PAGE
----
But she could not give any concrete assurances that coming back after a week would yield any interview. We advised her that we would rather wait for her. Within minutes she phoned back, and advised us to go and see her Apostolic Faith Mission pastor in Chinhoyi, before we could talk to her. We politely told her it was not the pastor that we were interested in, but her.
She hung up, only to phone again some 10 minutes later, and again advised us that she was consulting her lawyers in Harare, over the phone, and would get back to us. And, indeed, she got back and said the lawyer was not available which had left her with no option but to drive to Harare and look for him... if only we could wait for that.
Perseverance and patience do wear thin and by mid-day, after having arrived around 6am, we decided we had done enough and left. But before we left, we managed to get a glimpse of the “reception” area of Rotina’s shrine.
Upon entering, one comes across a mud-and-thatch hut, which must, in common practice, act as the consulting room. A few metres in, there is one house of stone being built, Great Zimbabwe style, and another which has since been finished and is in use.
Any questions towards Moses as to the uses of these huts drew blanks, as he said he could not speak to us unless we had been cleared by sister Rotina.
What is puzzling, though, is that the sole hut is not enough for the number of people said to be staying with Rotina, part of her entourage. Besides the chief and wife, there is Douglas the husband, Shyness the sister, Moses the brother, another woman who was cleaning pots and plates, Kunguma the pick-up driver.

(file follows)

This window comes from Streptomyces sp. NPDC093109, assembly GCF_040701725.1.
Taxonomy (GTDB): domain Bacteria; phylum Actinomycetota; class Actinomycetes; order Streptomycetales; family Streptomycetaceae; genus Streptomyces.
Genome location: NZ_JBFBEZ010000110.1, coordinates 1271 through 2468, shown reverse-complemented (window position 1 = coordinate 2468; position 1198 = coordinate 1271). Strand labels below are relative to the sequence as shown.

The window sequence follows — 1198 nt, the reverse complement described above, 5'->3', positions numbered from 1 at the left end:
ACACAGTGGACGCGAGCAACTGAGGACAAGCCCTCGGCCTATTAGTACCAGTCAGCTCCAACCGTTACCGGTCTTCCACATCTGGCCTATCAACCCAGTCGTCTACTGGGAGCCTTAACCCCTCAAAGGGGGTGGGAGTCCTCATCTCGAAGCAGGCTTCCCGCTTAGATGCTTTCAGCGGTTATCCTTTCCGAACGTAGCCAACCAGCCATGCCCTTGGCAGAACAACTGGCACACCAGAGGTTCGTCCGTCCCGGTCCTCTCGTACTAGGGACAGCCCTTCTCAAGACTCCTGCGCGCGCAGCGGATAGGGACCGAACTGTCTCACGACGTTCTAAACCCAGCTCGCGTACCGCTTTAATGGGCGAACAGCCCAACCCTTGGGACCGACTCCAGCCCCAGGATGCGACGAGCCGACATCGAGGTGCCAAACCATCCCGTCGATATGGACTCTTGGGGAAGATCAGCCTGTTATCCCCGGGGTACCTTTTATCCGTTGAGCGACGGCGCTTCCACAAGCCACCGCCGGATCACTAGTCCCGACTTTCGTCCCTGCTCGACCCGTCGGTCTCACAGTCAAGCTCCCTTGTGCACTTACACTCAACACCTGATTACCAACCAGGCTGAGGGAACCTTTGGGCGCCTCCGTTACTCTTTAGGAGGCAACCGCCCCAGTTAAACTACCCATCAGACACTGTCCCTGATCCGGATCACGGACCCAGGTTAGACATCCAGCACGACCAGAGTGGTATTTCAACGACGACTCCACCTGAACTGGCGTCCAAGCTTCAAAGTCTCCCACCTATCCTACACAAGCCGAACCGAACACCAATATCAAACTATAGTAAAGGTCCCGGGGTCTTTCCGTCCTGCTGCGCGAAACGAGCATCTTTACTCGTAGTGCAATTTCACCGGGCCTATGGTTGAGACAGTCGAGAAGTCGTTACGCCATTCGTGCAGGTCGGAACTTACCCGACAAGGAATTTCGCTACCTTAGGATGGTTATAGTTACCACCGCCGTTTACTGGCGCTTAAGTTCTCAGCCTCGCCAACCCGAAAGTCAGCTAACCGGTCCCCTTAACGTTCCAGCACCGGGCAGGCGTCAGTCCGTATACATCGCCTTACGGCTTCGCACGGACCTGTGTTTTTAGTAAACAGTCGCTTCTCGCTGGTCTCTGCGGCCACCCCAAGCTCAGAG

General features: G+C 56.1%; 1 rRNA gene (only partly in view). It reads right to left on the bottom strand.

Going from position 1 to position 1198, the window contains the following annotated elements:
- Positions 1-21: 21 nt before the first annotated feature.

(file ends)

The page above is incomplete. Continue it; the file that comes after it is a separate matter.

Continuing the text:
Apparently the Mazda B1800 pick-up truck that Chief Bepura was given by Government in 2008 as part of packages given to chiefs is the one that is now the official vehicle for Rotina and company. And it is the inclusion of Chief Bepura in her entourage that has riled subjects of the chieftaincy. Besides abandoning his matrimonial home and family, the chief has not been using the farm, at Strong Farm, that he was given by the Government as part of the land reform programme, as he is busy accompanying Rotina on her duties.
One villager who requested not to be named for fear of reprisal, said: “We are afraid that we are going to lose out on Government programmes like rural electrification as the chief has since abandoned his home and neighbouring Chief Chipuriro’s home in Museka has since been electrified because he stays there. But with our chief staying in the forests and caves with Rotina, we are sure going to miss out on that.”